When people face stress, their bodies release hormones such as adrenaline and cortisol. When cortisol levels are elevated, appetite is increased. So for many who deal with chronic stress, appetite levels may stay increased causing overall calorie consumption to increase as well. In times of stress, people tend to crave foods that are high in fat and high in sugar. So making sure your clients are managing stress daily through exercise, meditation, or deep breathing exercises can help to reduce stress related junk food cravings
Make sure they are eating regular meals
It can be tempting for busy clients to skip a meal in order to get more done. But it is important that they are eating regular meals throughout the day, or else they might be tempted to indulge in fast foods and convenient junk foods. If a client allows themselves to get too hungry, reaching for junk food snacks to tide them over until the next meal can become very tempting. But you can counteract this by encouraging them to plan ahead and eat regular, healthy meals throughout the day. They should also keep healthy snack options close by, in case they do find themselves unexpectedly getting hungry before meal time! A small, healthy snack can keep them on track and subdue their hunger.
Make sure they don’t go to the grocery store hungry
When a person is hungry or is experiencing cravings, a grocery store is the worst place to be. This is because it allows access to a large variety of foods…including foods that are better left in the store. To make matters worse, grocery stores typically put the least healthy foods at eye level, which makes them much more tempting and easy to add to the shopping cart. It is not uncommon to bring home more junk food after shopping while hungry than your client would have when shopping after eating. Therefore it is best to plan grocery shopping trips after eating a satisfying meal to help your clients resist junk food temptation.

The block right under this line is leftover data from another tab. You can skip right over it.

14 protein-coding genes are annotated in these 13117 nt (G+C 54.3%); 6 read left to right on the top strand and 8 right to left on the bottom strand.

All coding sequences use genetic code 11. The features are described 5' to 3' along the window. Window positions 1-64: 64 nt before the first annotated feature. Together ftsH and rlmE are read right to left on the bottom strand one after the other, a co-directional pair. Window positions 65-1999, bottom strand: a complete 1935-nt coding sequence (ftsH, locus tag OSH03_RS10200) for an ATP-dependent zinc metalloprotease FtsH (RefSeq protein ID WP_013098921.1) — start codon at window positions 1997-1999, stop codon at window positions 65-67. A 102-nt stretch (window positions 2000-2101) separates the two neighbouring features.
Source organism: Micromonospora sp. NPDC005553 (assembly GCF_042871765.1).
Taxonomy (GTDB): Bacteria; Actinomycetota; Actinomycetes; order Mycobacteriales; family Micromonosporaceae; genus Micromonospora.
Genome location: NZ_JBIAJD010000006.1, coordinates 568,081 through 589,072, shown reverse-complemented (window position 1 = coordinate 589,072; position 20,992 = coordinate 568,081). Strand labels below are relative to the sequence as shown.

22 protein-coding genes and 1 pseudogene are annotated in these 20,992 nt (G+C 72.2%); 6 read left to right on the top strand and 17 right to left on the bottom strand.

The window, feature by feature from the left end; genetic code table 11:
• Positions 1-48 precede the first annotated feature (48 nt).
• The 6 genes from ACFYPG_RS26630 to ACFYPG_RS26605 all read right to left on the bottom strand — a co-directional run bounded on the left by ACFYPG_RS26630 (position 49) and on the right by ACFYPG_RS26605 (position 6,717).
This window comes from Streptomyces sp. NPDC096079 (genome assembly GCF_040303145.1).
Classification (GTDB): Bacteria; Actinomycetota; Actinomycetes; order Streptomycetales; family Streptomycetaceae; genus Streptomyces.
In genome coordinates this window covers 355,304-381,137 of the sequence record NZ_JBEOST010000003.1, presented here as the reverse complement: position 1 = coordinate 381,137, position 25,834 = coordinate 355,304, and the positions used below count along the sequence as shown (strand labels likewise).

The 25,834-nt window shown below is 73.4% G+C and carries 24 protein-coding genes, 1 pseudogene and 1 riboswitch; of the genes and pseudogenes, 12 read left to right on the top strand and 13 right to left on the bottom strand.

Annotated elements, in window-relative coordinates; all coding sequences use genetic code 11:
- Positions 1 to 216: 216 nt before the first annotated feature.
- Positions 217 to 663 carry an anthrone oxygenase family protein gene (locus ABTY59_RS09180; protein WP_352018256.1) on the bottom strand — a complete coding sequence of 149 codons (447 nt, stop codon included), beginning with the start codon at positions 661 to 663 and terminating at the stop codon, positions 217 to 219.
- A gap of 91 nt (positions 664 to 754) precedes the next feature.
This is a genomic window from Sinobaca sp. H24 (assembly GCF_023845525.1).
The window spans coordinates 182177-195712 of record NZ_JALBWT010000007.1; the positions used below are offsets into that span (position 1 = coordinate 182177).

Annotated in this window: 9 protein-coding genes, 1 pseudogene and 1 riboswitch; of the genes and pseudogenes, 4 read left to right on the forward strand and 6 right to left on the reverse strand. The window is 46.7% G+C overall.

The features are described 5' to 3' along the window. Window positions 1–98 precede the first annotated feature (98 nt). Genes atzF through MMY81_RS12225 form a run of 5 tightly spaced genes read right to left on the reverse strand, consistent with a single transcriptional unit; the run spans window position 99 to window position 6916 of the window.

Have them check their emotions
Many people eat in response to specific emotions, even though they may be unaware that they are doing it. Certain foods can act as a form of comfort when they are feeling sad, lonely or bored. In response to these emotions it is not uncommon to eat junk food mindlessly, without realizing how much is being eaten. When emotions come up, it is best to have your clients distract themselves with other healthier options, instead of reaching for junk food. Encourage them to call a friend, go for a walk, enjoy a hobby, do some yoga or read a book. Any of these options are much healthier than resorting to junk food to fill the emotional void. And ultimately, choosing a healthier option will help them to feel better about themselves in the long runl.
Junk food cravings do not need to run your client’s life, or derail the progress they’ve already made. You can help your clients combat them easily by following any of these healthy tips. If your client does slip and has a day where they reach for junk food, it is good to keep them from beating themselves up over the slip. Mentally punishing themselves for their slip will create additional stress in their body, which can quickly become chronic. Gently remind them to begin again making healthier choices with the next meal to help get them back on track and on the road towards optimal health!